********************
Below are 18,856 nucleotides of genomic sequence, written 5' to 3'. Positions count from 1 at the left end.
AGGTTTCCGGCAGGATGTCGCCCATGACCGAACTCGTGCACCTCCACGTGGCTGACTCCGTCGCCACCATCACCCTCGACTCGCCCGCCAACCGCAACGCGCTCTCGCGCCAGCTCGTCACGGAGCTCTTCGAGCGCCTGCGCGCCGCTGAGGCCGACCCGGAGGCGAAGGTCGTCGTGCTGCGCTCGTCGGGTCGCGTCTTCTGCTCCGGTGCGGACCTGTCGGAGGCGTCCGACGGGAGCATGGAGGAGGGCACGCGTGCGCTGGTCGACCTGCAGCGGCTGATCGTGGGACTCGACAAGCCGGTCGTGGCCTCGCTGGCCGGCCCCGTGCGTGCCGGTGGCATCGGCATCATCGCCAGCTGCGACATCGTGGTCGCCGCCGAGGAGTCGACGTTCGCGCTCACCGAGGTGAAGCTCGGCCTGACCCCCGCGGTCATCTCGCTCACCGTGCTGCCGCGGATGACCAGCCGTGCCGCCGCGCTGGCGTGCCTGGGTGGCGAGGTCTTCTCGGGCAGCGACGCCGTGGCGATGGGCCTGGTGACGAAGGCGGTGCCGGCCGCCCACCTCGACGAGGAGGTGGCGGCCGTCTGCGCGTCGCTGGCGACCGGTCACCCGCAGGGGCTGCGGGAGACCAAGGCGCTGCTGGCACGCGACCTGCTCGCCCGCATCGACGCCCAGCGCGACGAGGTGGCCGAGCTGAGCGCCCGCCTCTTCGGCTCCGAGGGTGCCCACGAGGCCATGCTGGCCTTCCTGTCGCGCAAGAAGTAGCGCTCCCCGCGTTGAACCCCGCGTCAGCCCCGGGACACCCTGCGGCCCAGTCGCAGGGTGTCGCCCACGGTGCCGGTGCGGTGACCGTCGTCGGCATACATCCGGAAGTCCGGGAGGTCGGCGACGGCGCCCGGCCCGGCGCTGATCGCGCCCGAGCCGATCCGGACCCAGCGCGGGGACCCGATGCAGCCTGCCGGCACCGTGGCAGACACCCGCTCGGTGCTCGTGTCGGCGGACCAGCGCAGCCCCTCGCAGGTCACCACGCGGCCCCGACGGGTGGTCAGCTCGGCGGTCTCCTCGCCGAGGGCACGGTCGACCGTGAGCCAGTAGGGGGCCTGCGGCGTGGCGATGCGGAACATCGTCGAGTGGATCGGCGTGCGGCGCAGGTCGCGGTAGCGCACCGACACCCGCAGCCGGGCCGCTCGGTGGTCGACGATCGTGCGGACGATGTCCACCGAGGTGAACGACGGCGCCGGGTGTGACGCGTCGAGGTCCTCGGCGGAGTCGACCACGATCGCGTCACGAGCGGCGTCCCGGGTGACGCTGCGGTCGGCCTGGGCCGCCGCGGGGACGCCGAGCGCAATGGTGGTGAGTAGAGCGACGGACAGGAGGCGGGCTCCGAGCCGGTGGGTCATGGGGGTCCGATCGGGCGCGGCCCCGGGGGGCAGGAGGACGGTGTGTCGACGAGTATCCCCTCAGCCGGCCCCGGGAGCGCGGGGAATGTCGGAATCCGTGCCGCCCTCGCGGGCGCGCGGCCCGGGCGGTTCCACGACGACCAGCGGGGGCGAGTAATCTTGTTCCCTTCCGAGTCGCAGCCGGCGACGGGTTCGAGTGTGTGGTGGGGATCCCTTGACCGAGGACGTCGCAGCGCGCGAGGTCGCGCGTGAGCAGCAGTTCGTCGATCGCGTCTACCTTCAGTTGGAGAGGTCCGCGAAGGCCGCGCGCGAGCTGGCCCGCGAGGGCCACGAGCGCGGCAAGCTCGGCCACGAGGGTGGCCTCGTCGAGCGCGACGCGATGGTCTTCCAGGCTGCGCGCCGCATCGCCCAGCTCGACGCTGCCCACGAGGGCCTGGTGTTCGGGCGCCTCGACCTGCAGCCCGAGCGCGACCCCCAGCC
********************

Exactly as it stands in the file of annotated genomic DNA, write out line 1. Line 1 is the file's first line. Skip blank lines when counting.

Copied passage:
Below are 18,856 nucleotides of genomic sequence, written 5' to 3'. Positions count from 1 at the left end.